There are 4 main measures of AS disease activity, collectively known as the “Bath indices,” which were developed by a team of rheumatologists, physical therapists, and research specialists. These indices are
the Bath AS Metrology Index, which measures movement in the cervical, dorsal, and lumbar spine; the hips; and the pelvic tissues.
the Bath AS Functional Index, which uses 10 questions about coping with daily living to measure functional aspects of life. Most responses are recorded using a visual analogue scale (VAS).
the Bath AS Disease Activity Index, which measures disease activity in relation to levels of fatigue, pain, morning stiffness, joint pain, and swelling, and localized tenderness.
the Bath AS Patient Global Score, which is used in conjunction with other Bath indices as an evaluation of well-being in general(14).
Although the Spondylitis Association of America (SAA) recognizes massage as one of the alternative treatments that may help sufferers, little research has been published on the use of massage alone. Notably, the SAA quotes a physical therapist: “In all my years of experience as a physical therapist, I have never known massage to worsen the symptoms of inflammation in a patent with AS. Deep tissue mobilization is nearly always welcomed by those with AS and is usually given in combination with passive stretches and ultrasound, heat or ice”(15). However, as a cautionary note, there is also mention that massage may be a trigger for disease flare-ups. The SAA also quotes a well-known AS researcher and rheumatologist in warning against spinal manipulation with chiropractic treatments. That advice is consistent with Salvo’s recommendations for massage in AS, which states that compression over the ribcage should be avoided and that anklylosed joints should not be forcibly mobilized(16). Salvo also says that kneading, stretches, and mobilization of non-ankylosed joints are appropriate within the client’s tolerance level, and she recommends using pillows for positioning and support to aid the client’s comfort when receiving massage.
Werner(17) also says that massage that may exacerbate inflammation should be avoided, but that massage can help with mobility of the spine. This author also addresses the need for caution in treating people with AS and for massage to be used only in conjunction with a health care team. Werner also notes that deep tissue massage is contraindicated, with proprioceptive neuromuscular facilitative stretching indicated. Swedish massage is also indicated if the AS client is not currently experiencing a flare-up. Trigger point therapy is locally contraindicated if the disease is in an acute stage, but is otherwise indicated. Werner also highlights the fact that little is known about how massage might affect AS.
A study by Durak and colleagues(18) of the effects of massage on pain levels in a person with long-term AS indicated that massage helped significantly with pain levels over a 6-month period and had a significant impact on range of motion in the subject’s neck. The conclusion reached was that symptoms were reduced 90% over the 6-month period. That finding is a good indicator that massage might help with the pain associated with AS.
The present case study details the use of massage in a 47-year-old woman with AS who had stiffness, pain, and difficulty sleeping at night because of hip pain. This case study investigated the effects of massage on stiffness and pain over a 4-week period, during which this woman received 7 massages. The clinical reasoning was to determine whether any benefit would be achieved over a short period of time with multiple sessions per week. The purpose was to measure the effects of massage on the 3 main AS symptoms: pain, stiffness, and fatigue. The client specifically mentioned that she would like to see a reduction in hip pain and stiffness. Because there is evidence that massage may help with chronic back pain(19), the objective was to use massage to help with overall pain and to improve flexibility, with close monitoring in case massage exacerbated the condition.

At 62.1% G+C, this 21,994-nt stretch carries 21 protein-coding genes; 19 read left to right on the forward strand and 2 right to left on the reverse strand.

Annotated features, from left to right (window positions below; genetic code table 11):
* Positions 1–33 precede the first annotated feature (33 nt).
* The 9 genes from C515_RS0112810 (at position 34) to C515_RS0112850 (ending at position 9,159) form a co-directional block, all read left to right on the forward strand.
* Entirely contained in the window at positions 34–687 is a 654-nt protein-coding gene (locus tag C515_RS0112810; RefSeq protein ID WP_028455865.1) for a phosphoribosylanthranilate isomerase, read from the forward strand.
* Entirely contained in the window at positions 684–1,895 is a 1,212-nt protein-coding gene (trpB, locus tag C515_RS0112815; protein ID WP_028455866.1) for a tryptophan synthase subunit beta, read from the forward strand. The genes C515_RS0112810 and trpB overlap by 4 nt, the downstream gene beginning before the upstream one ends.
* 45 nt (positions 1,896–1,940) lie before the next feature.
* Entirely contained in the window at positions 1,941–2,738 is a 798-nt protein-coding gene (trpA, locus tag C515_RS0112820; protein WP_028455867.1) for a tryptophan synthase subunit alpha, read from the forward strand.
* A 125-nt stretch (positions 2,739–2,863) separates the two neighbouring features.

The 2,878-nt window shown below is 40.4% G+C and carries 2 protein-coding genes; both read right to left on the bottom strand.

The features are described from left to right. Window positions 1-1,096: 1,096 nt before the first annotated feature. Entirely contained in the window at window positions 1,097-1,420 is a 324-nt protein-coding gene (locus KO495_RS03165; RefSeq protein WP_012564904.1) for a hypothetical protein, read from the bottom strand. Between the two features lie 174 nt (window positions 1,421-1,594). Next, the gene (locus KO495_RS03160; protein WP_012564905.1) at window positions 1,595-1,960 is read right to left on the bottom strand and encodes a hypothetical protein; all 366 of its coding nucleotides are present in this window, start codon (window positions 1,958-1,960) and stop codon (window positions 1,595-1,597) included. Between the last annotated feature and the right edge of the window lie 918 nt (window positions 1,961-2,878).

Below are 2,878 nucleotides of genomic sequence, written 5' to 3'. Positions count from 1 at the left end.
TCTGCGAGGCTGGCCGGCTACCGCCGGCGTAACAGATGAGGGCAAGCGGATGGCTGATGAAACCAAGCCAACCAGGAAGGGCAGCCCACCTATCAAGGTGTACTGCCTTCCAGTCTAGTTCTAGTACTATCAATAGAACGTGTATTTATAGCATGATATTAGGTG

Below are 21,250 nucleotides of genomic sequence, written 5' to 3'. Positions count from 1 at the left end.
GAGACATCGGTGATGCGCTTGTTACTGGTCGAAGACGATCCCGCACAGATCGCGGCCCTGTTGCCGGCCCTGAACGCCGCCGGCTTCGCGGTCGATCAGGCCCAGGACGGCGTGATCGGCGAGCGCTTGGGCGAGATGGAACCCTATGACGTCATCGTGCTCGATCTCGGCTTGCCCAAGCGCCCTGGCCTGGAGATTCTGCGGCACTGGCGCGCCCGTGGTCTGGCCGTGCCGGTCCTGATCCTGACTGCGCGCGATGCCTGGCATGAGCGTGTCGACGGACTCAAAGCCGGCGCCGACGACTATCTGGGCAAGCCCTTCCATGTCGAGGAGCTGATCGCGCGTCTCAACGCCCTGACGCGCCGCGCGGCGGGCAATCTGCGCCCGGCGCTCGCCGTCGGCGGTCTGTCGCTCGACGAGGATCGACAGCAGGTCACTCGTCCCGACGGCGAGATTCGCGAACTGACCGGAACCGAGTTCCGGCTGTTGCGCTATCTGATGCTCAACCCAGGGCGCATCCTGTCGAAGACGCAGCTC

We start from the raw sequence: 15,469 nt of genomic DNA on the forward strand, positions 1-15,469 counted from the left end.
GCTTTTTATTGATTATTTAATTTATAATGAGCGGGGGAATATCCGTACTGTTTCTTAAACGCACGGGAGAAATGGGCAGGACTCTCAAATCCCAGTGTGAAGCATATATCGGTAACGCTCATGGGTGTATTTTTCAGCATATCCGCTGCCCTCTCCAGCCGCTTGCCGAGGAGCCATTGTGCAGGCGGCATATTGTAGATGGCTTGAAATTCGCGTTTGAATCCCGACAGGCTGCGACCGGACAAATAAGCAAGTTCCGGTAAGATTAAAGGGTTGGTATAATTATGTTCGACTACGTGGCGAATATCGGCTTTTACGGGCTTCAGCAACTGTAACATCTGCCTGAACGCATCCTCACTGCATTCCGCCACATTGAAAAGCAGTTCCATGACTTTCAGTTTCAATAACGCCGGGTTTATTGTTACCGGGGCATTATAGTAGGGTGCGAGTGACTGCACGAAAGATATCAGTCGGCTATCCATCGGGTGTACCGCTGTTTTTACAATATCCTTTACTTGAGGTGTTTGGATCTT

The client, a 47-year-old woman, had been diagnosed with AS 11 months before the start of the study. A rheumatologist who performed a blood analysis made the diagnosis, although the client was not aware of the type of blood test used. She believes that she has had AS for years, with the first symptoms having appeared in her late 20s and early 30s. Her brother has also been diagnosed with AS, but has more pronounced and severe symptoms.
The client has a relatively busy family life, with 2 small children under the age of 10. She also runs two small businesses, one of which involves considerable sitting, which she feels may exacerbate her symptoms. She says that AS affects her quality of life in both the work and the home settings.
At the time of the study, the client was taking escitalopram for depression. She had previously been prescribed sulfasalazine (an immunosuppressant) for her AS, but because of health insurance issues, she had been unable to acquire the drug for 6 months before the start of the study. Sulfasalazine helped her pain and stiffness significantly when she was using it. At the time of the study, she was using over-the-counter nonsteroidal anti-inflammatories (NSAIDs—naproxen or ibuprofen) as needed. She also took loratadine as needed for seasonal allergies. She had had 3 diverticulitis attacks in the past, the most recent being 17 months before the start of the study.